Winnipeg, MB

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David Christianson

  • Even with no income, it's worth filing taxes

    If you have no income to report to the Canada Revenue Agency, or you have a small amount of income and no income tax owing, you are not required to file an income tax return. However, I strongly urge you to file a return anyway. Here's why.
  • A guide to trustee-beneficiary relationships

    A trust is a legal arrangement where trustees hold legal ownership to property on behalf of beneficiaries, who have the actual beneficial interest in the property. Trusts are used for a large number of purposes, and they can be extremely effective for asset protection, management for inexperienced or unreliable beneficiaries and tax planning.
  • Couple with differing incomes can use tax rules to advantage

    As you review your income tax return this coming month, you might notice you and your spouse have very different amounts of taxable income. If one of you is below $43,000 taxable and the other is above $87,000 taxable, then read on. In a situation like this, the lower-income spouse, we'll call him Bob, is paying a much lower rate on investment income. Bob's combined federal and provincial tax rate is zero to 28 per cent on interest income while only zero to 6.5 per cent on eligible dividends paid on any company shares he owns.
  • Primer on disability credit

    When a client received a cheque for $10,300 after our suggestion to apply for the disability tax credit (DTC), I was reminded it is time for us to review the rules and regulations governing the DTC application process. The second hint to me was an excellent article by Peter Manastyrski in the Senior Scope newspaper on the same topic. Peter is a DTC consultant with A Step Beyond, who helps with applications.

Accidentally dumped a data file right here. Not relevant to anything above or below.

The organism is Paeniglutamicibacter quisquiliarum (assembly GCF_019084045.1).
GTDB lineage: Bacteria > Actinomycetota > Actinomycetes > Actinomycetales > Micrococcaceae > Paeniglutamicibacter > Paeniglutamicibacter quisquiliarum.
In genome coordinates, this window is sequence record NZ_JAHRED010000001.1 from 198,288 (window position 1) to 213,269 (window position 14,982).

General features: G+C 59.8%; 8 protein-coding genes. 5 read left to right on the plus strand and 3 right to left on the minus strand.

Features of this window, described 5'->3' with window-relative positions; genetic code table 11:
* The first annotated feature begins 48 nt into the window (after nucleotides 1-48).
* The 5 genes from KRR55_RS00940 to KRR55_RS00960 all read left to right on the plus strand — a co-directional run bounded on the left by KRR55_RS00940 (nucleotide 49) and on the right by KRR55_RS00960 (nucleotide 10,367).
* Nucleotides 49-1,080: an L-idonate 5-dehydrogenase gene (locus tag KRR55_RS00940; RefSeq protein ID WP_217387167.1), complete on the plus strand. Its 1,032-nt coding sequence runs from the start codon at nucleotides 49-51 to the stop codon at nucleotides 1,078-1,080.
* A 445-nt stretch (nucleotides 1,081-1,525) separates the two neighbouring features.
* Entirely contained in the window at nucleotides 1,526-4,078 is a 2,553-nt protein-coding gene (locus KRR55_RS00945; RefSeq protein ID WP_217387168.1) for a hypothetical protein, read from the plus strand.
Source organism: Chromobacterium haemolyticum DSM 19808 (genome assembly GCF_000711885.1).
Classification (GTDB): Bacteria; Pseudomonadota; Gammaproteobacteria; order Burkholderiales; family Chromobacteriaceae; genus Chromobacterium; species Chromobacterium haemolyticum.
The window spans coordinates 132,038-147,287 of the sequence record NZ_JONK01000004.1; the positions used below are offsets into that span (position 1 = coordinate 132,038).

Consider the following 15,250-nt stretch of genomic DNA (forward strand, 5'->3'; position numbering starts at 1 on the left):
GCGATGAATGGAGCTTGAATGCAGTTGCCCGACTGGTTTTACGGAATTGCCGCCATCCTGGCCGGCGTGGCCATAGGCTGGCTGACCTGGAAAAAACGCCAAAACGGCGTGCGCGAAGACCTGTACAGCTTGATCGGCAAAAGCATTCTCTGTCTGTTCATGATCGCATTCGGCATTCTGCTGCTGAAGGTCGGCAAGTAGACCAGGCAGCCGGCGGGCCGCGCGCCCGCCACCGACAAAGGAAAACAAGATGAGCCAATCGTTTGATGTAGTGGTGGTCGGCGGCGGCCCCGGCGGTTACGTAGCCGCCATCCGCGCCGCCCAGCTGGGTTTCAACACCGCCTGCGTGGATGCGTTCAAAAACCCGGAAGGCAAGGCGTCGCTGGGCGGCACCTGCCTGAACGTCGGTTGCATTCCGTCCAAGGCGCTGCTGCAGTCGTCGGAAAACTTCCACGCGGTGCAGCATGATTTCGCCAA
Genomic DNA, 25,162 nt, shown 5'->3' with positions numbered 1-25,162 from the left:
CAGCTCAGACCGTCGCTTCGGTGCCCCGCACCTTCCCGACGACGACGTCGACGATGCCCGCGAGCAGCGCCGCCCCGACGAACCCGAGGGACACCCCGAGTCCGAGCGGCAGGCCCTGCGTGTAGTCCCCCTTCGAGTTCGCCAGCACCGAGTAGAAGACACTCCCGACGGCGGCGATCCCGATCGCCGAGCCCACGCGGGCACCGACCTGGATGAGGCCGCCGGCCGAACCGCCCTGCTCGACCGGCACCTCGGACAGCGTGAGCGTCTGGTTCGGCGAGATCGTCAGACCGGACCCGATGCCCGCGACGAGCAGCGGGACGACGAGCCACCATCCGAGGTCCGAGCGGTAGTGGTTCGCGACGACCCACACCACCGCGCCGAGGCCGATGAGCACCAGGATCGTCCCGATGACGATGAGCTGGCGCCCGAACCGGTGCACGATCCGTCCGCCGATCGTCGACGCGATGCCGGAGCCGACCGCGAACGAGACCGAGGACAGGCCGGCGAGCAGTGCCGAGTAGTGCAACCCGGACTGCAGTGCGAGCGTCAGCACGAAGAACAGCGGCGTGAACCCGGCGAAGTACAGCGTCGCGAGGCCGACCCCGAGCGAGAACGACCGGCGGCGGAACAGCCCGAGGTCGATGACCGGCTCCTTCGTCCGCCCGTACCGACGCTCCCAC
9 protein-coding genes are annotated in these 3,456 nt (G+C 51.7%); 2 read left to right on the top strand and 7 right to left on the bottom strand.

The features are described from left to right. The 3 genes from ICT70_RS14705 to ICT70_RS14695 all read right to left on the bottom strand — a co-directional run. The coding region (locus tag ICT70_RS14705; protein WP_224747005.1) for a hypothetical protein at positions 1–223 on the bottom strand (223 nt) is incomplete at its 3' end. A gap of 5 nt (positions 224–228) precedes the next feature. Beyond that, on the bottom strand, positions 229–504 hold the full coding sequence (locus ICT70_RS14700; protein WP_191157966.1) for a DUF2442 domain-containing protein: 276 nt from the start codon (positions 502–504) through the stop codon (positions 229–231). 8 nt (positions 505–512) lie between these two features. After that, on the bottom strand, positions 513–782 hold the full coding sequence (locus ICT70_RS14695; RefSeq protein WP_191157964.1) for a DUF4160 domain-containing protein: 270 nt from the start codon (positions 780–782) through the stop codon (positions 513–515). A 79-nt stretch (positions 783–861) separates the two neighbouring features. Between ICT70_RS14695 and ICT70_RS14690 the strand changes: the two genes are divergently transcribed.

• Tax refund burning a hole in your pocket? Put it to use

    Before I begin my lecture about making maximum use of your income tax refund, let me relate some trivia. These are courtesy of CRA, Statistics Canada, CBC and the Knowledge Bureau, from the 2012 tax year.
  • Don't forget your tax-time paperwork

    Last week, we reminded you of the penalties for filing your tax return late and also the significant penalties for omitting information slips or failing to disclose all sources of income. This includes capital gains on investments that were sold during the year. A number of people have asked me, "What is the difference between a T3, T5 and T5013 slip, and what about the other paper received from my investment company?"
  • Don't slip up when it comes to your tax slips

    As you can tell by the balmy weather, spring is almost here. (Yeah, right). Nevertheless, the time to prepare your tax return is upon us. Most Canadians use professional tax preparers for their returns, and this is a very good idea, especially if you have any complicated filing issues. However, I strongly encourage you to personally become more knowledgeable about your return, and how each line or filing decision (if you have any) affects your bottom line.
  • Column on managing money produces inspiring responses

    Wow, does Dollars and Sense ever have an amazing, caring and engaged readership! While I always believed that to be true, it was proven in spades. Two weeks ago, I suggested the best way we can change people's financial planning behaviours in a positive way is to apply positive peer pressure and social motivation.
  • Bad news on trust taxation